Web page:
The 1975 are a breath of fresh air on the landscape of manufactured pop which explains why they are able to headline an impressive five nights at London's Brixton Academy. The Manchester band's tour perfectly coincides with the biggest landmark of their career to date having just knocked Adele off the top spot in the UK with their second album I Like It When You Sleep, For You Are So Beautiful Yet So Unaware Of It, and earning their first number one on the US Billboard 200 chart.
So are The 1975 worth all the hype? IBTimes UK attended the third night of their stint at the Brixton Academy to find out.
The incredibly long title of The 1975's chart-topping second album I Like It When You Sleep, For You Are So Beautiful Yet So Unaware Of It initially comes across as somewhat pretentious – as though the band are trying too hard to be cool and different from the swarm of the many other indie bands on the scene. However, when members Matt Healy, Adam Hann, George Daniel and Ross MacDonald arrive on stage, there are no airs or graces.
In fact, when frontman Healy swaggers on to the stage loosely swigging from a glass of wine, he comes across as merely a regular guy doing what he loves. Rousing the hysterical young audience with their opener Love Me, Healy immediately commands the stage like a true frontman does, mesmerising his adoring fans with quirky dance moves Mick Jagger would be proud of while proving his worth as a multifaceted artist playing the electric guitar on Heart Out.
The band are still celebrating their UK and US chart feat with I Like It When You Sleep and despite their new profile across the pond, they remain humble and ever-grateful to their supportive fans, evident when Healy introduces themselves to the audience as though they are a barely-heard new act who aren't playing five sold-out shows at a notable London venue.
The pace of the show carries on seamlessly as The 1975 weave in between their catalogue of two albums, performing tracks from their acclaimed 2013 eponymously-titled debut and their latest 17-track collection. The mood ranges from the ethereal with A Change Of Heart and Robbers to mellow 1980s pop on Somebody Else.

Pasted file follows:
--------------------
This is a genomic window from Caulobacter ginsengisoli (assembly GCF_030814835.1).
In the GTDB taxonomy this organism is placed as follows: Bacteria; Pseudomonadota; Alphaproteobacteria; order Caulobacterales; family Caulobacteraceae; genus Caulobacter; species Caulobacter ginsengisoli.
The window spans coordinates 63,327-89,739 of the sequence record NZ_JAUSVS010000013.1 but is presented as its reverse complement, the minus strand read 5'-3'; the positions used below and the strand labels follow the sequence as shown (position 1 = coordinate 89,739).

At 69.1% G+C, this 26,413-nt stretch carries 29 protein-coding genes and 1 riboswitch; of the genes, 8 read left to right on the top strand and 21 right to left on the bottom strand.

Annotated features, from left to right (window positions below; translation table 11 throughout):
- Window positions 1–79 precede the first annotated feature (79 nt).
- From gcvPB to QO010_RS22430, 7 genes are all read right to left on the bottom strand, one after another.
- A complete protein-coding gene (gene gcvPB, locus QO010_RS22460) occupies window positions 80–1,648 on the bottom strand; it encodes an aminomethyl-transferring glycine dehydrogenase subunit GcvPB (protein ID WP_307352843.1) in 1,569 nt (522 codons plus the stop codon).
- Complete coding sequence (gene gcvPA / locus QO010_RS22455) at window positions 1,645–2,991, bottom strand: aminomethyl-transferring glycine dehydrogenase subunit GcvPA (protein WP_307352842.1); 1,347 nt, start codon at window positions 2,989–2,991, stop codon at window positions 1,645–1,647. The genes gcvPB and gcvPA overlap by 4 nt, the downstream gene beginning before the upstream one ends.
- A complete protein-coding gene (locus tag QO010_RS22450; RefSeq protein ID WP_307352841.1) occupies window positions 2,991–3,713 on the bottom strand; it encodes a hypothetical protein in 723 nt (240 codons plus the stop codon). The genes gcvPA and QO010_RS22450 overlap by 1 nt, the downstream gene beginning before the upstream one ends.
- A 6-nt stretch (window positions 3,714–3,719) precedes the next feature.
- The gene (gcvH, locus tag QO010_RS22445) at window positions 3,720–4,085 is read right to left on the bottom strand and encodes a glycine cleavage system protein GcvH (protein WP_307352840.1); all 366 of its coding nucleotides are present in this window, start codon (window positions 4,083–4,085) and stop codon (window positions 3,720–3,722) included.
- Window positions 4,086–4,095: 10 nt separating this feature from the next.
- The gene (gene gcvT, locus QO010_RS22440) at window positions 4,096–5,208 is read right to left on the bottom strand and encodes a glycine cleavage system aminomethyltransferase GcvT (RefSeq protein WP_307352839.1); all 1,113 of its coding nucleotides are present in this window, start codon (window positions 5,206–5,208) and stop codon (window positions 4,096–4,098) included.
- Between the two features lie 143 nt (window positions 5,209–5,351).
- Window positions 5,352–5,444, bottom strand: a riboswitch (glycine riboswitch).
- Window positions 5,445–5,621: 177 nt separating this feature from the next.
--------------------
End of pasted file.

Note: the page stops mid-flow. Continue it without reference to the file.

Although The 1975 undoubtedly possess a strong body of work, the set begins to falter ever so slightly courtesy of too many sleeper-hits positioned consecutively. Still, Healy's unpredictable stage presence is enough to carry the show along nicely – at times he stumbles off stage, presumably to top up his wine glass while at other points, his hair takes on a life of its own becoming a centrepiece of the show flopping about as Healy bounces around like a true rockstar.
Listen to The 1975's Chocolate:
It is no wonder The 1975 have managed to extend their fan base not only outside of Manchester and the UK, but as far as Stateside. With his Harry Styles-esque curls – although not quite as polished – and rocker edge, Healy possesses the right amount of likeability to appeal to fans of both pop, rock and everything in between.
In the last half hour, The 1975 amp up the pace, save for a soulful interlude with new gospel track If I Believe You, reeling out some of their most treasured hits such as Chocolate before closing their encore with the ever-infectious Girls. The 1975 have enough dimensions and, most importantly, quality songs that stray from the norm to maintain what is set to be a very fruitful career. The unpretentious vibe of Brixton Academy perfectly matches their non-celebrity persona but expect to see them performing arenas in no time.